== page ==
APAC's public sector, FSI prime targets for cybercriminals

Anuradha Shukla

Credit: Thinkstock

The public sector, financial services and technology sectors are the top 3 industries for cyberattacks in the Asia Pacific (APAC) region, according to McAfee Labs September 2017 Threats Report.

Globally, McAfee Labs counted 311 publicly disclosed security incidents in the second quarter (Q2), an increase of 3 percent over Q1. More than three-quarters (78 percent) of all publicly disclosed security incidents in Q2 took place in the Americas.

The health, public, and education sectors comprised over 50 percent of total incidents in 2016-2017 around the world.

The report also revealed that account hijacking led disclosed attack vectors, followed by denial of distribution of service (DDoS), leaks, targeted attacks, malware and SQL injections.

Besides that, new malware samples were found to have increased in Q2 to 52 million, a 67 percent increase. This increase in new malware is in part due to a significant increase in malware installers and the Faceliker Trojan. The Faceliker is a malware that infects Facebook account and makes a person like and promote certain apps and articles without the user's knowledge.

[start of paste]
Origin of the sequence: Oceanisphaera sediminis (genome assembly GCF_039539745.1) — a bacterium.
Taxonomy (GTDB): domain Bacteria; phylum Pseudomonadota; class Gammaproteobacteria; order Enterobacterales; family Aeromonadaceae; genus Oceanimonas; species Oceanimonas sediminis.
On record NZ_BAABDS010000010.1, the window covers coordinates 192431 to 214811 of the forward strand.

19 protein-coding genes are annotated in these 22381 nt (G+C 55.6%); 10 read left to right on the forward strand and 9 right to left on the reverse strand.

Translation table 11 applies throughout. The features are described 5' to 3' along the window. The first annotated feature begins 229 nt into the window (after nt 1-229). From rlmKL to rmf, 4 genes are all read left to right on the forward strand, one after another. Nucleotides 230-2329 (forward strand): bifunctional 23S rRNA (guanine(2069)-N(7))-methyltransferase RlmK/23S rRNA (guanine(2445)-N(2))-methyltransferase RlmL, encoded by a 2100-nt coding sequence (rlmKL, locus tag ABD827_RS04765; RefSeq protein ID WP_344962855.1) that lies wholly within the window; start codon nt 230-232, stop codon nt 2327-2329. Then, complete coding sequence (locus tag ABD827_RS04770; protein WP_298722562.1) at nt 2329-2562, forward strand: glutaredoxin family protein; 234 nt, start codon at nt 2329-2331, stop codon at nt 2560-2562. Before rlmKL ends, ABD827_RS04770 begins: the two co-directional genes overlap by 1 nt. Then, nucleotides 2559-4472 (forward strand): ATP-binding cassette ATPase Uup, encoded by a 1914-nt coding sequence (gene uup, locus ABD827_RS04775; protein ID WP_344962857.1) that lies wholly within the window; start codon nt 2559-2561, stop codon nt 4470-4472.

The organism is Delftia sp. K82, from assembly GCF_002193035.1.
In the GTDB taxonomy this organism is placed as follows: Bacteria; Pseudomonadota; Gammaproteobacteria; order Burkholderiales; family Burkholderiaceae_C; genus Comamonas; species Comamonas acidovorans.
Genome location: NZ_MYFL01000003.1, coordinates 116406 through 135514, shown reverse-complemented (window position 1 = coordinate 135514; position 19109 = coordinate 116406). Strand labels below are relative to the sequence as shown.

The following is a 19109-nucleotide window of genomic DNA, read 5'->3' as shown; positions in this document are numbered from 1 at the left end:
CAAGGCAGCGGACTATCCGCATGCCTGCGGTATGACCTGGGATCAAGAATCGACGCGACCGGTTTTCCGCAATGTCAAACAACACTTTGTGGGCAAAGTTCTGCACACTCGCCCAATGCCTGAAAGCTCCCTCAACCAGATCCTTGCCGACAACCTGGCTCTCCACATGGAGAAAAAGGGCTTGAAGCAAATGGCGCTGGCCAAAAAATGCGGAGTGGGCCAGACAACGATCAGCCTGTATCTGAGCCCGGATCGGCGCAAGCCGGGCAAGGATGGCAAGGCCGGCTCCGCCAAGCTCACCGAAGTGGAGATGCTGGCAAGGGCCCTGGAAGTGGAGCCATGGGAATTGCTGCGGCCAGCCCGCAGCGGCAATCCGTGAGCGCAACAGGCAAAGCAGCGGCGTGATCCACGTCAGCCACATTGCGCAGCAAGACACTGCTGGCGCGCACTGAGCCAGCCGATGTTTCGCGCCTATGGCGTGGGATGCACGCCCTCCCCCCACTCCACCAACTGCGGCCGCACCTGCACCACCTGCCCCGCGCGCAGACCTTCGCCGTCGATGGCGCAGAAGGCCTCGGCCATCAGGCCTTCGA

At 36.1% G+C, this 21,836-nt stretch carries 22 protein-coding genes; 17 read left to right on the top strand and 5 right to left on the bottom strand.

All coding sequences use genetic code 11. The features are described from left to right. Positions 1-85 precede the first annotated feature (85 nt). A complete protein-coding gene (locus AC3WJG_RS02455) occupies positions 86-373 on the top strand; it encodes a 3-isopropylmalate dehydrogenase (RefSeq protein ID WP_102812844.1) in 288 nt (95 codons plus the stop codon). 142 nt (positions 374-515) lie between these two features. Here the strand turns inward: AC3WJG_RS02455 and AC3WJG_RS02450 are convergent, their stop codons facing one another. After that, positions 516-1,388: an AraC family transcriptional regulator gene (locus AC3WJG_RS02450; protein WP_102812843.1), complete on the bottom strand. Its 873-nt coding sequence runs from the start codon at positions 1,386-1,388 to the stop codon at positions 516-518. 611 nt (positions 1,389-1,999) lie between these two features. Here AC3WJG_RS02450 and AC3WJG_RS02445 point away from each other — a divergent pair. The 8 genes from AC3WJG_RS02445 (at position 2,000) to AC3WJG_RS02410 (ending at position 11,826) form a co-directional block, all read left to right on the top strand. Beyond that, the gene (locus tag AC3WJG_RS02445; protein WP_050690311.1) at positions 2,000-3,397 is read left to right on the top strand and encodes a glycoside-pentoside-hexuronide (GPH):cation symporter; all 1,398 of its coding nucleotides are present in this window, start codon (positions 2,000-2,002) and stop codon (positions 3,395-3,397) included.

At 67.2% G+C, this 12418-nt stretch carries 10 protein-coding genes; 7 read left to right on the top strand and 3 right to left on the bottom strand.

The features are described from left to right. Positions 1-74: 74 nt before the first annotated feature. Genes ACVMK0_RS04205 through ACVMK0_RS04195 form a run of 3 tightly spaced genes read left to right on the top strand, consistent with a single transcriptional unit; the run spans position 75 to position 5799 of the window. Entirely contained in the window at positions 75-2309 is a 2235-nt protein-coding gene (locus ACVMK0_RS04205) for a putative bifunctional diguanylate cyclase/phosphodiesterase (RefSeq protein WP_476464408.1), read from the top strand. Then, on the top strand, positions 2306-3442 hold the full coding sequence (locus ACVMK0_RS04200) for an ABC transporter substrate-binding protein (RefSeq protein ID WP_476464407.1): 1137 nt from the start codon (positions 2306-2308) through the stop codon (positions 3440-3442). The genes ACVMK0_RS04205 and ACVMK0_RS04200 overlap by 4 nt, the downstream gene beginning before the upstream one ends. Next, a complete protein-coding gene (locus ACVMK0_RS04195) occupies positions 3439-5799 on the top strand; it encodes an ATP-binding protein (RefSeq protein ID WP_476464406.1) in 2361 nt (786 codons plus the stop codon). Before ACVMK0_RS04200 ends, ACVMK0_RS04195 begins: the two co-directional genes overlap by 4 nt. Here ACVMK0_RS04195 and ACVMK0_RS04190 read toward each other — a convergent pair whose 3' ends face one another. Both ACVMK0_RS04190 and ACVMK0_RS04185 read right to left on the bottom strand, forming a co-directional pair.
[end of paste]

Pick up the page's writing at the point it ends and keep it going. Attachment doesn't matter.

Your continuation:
"Faceliker leverages and manipulates the social media and app based communications we increasingly use today," explained Vincent Weafer, vice president for McAfee Labs. "By making apps or news articles appear more popular, accepted and legitimate among friends, unknown actors can covertly influence the way we perceive value and even truth. As long as there is profit in such efforts, we should expect to see more such schemes in the future."

Overall, the total number of malware samples grew 23 percent in the past four quarters to almost 723 million samples.

The report also talked about the WannaCry and NotPetya attacks.  "It has been claimed that these ransomware campaigns were unsuccessful due to the amount of money made," said Raj Samani, chief scientist for McAfee. "However, it is just as likely that the motivation of WannaCry and NotPetya was not to make money but something else. If the motive was disruption then both campaigns were incredibly effective.  We now live in a world in which the motive behind ransomware includes more than simply making money, welcome to the world of pseudo-ransomware."

To help cybersecurity professionals better protect their organisations, McAfee advised them to know their enemy, know their network and know their tools. 

 "One underlying assumption is that, at every moment, there is at least one compromised system on the network, an attack that has managed to evade the organization's preventive security measures," said Ismael Valenzuela, principal engineer, Threat Hunting and Security Analytics at McAfee. "Threat hunters must quickly find artifacts or evidence that could indicate the presence of an adversary in the network, helping to contain and eliminate an attack before it raises an alarm or results in a data breach."